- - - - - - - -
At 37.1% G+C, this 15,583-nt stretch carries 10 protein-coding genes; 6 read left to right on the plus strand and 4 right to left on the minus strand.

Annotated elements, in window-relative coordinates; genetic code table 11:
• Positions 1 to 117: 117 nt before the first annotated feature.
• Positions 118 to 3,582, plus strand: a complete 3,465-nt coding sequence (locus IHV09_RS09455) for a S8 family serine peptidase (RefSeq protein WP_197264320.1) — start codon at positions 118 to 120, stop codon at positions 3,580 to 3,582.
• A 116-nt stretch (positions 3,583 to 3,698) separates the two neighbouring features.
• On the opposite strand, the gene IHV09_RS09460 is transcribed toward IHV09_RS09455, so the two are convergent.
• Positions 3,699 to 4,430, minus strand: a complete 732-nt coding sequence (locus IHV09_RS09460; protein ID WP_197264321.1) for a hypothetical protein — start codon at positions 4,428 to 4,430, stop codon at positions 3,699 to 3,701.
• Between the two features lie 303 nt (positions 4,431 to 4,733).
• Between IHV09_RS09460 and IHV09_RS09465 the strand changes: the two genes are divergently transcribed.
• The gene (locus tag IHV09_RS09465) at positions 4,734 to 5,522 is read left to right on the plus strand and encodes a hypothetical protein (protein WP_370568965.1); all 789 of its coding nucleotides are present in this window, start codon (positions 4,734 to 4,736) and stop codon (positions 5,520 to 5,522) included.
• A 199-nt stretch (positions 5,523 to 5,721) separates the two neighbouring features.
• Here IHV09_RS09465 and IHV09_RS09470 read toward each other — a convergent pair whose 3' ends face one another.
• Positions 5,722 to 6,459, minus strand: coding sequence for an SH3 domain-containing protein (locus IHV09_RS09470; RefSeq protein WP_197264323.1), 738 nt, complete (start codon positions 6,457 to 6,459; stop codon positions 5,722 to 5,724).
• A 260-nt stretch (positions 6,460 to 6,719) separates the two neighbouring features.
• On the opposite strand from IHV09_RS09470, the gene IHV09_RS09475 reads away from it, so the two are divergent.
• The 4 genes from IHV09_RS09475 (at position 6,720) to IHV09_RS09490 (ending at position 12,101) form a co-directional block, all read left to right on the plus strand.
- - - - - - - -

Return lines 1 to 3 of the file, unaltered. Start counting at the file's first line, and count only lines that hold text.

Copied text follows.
At 37.1% G+C, this 15,583-nt stretch carries 10 protein-coding genes; 6 read left to right on the plus strand and 4 right to left on the minus strand.

Annotated elements, in window-relative coordinates; genetic code table 11:
• Positions 1 to 117: 117 nt before the first annotated feature.